Predictive Behavior Modeling Techniques

Predictive behavioral analytics can also be leveraged to estimate the future lifetime value of a given customer. Yes, historical customer lifetime value has been around for ages, but predictive CLV allows marketers to obtain several new key insights, including who your highest value customers will be, how to foster loyalty with them and how to recruit similar ones in the future.

So how is this achieved with predictive behavior modeling?

Customer Lifetime Value Forecasting

How much will a customer be worth to your business?

The answer lies in Customer Lifetime Value (CLV) forecasting, where we use powerful predictive models to quantify the future value of a customer. In turn, marketers can use the results to identify, retain and target high-value customers.

According to data scientist Jean-René Gauthier, CLV is the total profit of the entire relationship with a customer, which comprises:

  • Cost to attract, service and maintain a customer
  • Customer transactions (number and value)
  • Customer network effects (e.g. word-of-mouth)

The result is a breakdown of each and every customer and their potential value.
Customer Lifetime Value Forecasting

By identifying the traits and features shared by high-CLV customers, retailers can determine how to allocate resources among them, including the evaluation of cost to acquire the customer relationship.

Fostering Customer Loyalty with Predictive Behavior Modeling

Customers stick around for a reason. By understanding their needs, it’s easier to identify tailored opportunities to target them with appropriate offers and make their overall experience with your brand a pleasant one.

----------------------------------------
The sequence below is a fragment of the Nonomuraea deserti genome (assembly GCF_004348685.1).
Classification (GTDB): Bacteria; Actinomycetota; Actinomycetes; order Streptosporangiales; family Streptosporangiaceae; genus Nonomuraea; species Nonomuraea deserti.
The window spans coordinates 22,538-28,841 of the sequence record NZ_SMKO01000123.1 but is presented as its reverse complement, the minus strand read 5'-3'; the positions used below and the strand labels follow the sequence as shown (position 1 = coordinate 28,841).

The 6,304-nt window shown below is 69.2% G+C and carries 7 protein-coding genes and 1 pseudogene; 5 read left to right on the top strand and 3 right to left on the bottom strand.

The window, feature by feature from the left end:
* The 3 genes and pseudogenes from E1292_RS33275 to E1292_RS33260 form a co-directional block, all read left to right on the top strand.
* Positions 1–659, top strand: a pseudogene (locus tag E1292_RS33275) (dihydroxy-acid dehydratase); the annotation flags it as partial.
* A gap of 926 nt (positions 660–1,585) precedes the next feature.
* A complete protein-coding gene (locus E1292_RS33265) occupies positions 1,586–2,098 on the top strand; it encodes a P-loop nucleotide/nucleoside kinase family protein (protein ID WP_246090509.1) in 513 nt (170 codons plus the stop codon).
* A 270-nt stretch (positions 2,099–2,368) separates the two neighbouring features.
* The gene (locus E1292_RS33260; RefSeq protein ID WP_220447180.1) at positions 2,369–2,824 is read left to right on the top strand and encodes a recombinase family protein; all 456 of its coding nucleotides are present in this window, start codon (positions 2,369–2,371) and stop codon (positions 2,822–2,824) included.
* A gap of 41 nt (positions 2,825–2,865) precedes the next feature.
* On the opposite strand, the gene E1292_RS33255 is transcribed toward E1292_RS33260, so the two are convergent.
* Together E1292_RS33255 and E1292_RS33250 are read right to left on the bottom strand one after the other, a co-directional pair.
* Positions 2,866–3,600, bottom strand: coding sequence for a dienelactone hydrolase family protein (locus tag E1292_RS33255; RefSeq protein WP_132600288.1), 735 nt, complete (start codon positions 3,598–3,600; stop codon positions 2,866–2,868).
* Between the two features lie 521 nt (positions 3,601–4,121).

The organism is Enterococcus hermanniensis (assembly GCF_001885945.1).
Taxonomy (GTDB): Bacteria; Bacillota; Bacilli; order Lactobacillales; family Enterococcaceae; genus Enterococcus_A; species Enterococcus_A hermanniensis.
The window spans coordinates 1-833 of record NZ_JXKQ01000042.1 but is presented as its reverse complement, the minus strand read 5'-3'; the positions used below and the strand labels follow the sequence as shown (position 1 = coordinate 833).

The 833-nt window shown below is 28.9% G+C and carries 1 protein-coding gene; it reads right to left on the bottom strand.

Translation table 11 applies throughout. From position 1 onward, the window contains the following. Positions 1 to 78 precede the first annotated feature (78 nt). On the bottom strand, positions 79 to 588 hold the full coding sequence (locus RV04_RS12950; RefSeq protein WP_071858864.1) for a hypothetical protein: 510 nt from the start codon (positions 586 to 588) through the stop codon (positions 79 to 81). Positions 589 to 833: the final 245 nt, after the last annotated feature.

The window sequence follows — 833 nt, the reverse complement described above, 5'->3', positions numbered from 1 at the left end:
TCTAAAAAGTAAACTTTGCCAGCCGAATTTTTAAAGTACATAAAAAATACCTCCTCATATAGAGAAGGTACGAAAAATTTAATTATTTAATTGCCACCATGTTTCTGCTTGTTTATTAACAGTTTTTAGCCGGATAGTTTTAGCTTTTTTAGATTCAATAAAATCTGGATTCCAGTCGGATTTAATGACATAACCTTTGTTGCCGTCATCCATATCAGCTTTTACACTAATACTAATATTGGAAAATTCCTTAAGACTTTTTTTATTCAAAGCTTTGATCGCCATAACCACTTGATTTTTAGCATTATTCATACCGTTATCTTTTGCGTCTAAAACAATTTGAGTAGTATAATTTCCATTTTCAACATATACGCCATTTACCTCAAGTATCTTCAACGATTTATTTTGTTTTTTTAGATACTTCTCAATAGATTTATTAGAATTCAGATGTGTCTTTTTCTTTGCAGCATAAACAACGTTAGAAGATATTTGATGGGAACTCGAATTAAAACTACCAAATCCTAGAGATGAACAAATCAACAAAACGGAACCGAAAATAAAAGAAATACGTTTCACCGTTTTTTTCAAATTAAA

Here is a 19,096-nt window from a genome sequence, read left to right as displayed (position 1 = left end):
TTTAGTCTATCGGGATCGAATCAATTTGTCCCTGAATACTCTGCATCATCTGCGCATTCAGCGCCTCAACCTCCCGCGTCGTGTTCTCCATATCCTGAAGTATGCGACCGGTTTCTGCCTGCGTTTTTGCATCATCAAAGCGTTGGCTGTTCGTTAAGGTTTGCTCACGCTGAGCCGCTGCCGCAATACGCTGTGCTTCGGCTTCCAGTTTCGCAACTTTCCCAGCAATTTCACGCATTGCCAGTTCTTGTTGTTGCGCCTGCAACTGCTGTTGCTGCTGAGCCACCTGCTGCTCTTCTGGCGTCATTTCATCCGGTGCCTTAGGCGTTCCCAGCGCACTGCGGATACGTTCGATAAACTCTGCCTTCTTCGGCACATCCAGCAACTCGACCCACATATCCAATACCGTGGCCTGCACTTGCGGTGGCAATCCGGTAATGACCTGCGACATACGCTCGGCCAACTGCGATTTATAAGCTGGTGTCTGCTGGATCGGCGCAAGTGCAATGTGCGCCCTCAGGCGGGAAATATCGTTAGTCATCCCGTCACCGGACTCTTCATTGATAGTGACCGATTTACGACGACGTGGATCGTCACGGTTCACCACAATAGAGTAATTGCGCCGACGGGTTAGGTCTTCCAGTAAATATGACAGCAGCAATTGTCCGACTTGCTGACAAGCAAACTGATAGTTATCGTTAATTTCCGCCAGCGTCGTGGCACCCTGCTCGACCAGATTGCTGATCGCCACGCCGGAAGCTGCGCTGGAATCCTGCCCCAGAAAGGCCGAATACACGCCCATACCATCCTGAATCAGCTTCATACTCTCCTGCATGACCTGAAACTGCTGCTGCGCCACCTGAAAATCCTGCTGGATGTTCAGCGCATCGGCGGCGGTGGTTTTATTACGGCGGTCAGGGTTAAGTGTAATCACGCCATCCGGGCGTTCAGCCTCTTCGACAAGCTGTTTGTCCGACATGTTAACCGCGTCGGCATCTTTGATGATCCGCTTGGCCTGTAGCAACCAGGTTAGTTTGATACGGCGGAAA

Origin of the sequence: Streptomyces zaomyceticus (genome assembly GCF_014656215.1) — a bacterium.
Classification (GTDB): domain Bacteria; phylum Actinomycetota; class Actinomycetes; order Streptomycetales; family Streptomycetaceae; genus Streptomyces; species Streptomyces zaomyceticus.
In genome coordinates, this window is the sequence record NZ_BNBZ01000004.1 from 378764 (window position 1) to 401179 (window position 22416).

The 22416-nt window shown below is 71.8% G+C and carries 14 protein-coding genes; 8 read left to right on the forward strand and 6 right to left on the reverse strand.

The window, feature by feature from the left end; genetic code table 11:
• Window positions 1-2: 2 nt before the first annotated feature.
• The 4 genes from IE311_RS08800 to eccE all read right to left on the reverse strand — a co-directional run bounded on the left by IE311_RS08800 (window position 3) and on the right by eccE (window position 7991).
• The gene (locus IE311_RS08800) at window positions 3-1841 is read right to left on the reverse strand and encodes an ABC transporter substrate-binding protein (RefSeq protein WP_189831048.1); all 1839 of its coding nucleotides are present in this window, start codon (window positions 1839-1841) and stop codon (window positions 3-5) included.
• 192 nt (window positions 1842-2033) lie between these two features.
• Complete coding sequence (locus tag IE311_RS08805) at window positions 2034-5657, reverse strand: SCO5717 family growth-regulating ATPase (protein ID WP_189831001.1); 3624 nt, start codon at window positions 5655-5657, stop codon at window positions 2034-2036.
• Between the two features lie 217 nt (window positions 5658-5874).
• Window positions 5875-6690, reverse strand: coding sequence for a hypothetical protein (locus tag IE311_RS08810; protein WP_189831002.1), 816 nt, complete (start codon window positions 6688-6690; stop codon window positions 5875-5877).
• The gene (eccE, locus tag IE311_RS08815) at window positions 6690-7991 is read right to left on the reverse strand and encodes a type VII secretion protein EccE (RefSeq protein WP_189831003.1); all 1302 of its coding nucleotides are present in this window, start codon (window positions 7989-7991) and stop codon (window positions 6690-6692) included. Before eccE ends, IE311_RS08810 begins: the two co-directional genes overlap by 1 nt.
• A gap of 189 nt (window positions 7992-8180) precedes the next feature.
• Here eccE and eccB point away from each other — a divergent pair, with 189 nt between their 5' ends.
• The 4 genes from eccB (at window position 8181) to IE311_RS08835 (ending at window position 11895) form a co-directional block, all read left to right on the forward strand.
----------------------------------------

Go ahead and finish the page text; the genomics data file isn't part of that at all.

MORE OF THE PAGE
This can be accomplished by calculating a historical customer lifetime value, however the backward-looking analysis can cause misleading results since it does not incorporate real-time company/market changes.

Aided by predictive behavioral analytics, predictive CLV is a step up from historical CLV, where it uncovers future preferences by tapping into the log of historical customer transactions, to average past transactions, and infer what purchase behavior will occur in the future.

Predictive CLV

Where some customers may look more valuable at first glance—due to their high number of purchases in the past—others may in-fact be more valuable in a predictive CLV setting, since they’re more likely to make more purchases in the future than those who’ve already ceased to make continuous purchases.

Predictive CLV is great at capturing the diverse aspects of customer behavior, as opposed to simple methods that could be unintentionally leaving out important factors in the equation. Thanks to the single customer view provided by CDPs, more advanced analytical models can be created that go beyond just historical purchase data and RFM to include sessions, email open rates, etc.

By paying close attention to the recency of purchases (time between the first purchase and their last one), frequency (number of purchases a customer has made beyond the first one) and monetary value of each customer purchase, we can ideally identify prosperous behavior, support them and recognize trends that we’d like to see from others.

Frequency Purchase

Besides, building a more robust relationship with your customers (with tailored promotions, surprise perks, personalized experiences, etc.) ultimately helps build customer loyalty. Customers who had a very good experience are 3.5x more likely to repurchase and 5x more likely to recommend the company to friends and relatives than if they had a very poor experience.

And selling more to an existing customer can be far more cost-effective and profitable than continuously finding new ones. In fact, instead of blindly acquiring just any customer in sight, what if we targeted those similar to our top-performing ones? That’s where predictive behavioral models can help.

Using Predictive Behavioral Models to Find Lookalike Audiences

Outfitted with the ability to profile your customers, you also unlock easy access to find new ones. We’re creatures of habit, which makes it straightforward to look for similar prospects, then market and sell to them in a similar manner.